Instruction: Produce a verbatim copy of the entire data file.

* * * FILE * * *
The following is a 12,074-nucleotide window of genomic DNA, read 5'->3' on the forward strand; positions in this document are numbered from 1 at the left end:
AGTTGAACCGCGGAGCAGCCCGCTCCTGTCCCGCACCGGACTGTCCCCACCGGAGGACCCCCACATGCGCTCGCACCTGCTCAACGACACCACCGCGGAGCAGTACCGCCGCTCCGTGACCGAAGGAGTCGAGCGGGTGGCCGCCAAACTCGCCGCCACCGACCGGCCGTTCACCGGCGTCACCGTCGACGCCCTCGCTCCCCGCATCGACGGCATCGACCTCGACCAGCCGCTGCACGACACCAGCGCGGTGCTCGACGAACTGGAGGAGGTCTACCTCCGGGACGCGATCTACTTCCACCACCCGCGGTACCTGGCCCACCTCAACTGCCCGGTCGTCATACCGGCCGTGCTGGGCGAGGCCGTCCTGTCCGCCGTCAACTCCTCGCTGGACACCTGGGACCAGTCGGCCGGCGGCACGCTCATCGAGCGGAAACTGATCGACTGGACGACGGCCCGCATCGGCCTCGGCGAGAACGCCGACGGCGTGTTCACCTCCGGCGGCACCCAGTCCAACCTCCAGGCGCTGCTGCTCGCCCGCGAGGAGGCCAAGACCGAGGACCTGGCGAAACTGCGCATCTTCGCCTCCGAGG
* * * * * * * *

The following is a 12,074-nucleotide window of genomic DNA, read 5'->3' on the forward strand; positions in this document are numbered from 1 at the left end:
AGTTGAACCGCGGAGCAGCCCGCTCCTGTCCCGCACCGGACTGTCCCCACCGGAGGACCCCCACATGCGCTCGCACCTGCTCAACGACACCACCGCGGAGCAGTACCGCCGCTCCGTGACCGAAGGAGTCGAGCGGGTGGCCGCCAAACTCGCCGCCACCGACCGGCCGTTCACCGGCGTCACCGTCGACGCCCTCGCTCCCCGCATCGACGGCATCGACCTCGACCAGCCGCTGCACGACACCAGCGCGGTGCTCGACGAACTGGAGGAGGTCTACCTCCGGGACGCGATCTACTTCCACCACCCGCGGTACCTGGCCCACCTCAACTGCCCGGTCGTCATACCGGCCGTGCTGGGCGAGGCCGTCCTGTCCGCCGTCAACTCCTCGCTGGACACCTGGGACCAGTCGGCCGGCGGCACGCTCATCGAGCGGAAACTGATCGACTGGACGACGGCCCGCATCGGCCTCGGCGAGAACGCCGACGGCGTGTTCACCTCCGGCGGCACCCAGTCCAACCTCCAGGCGCTGCTGCTCGCCCGCGAGGAGGCCAAGACCGAGGACCTGGCGAAACTGCGCATCTTCGCCTCCGAGG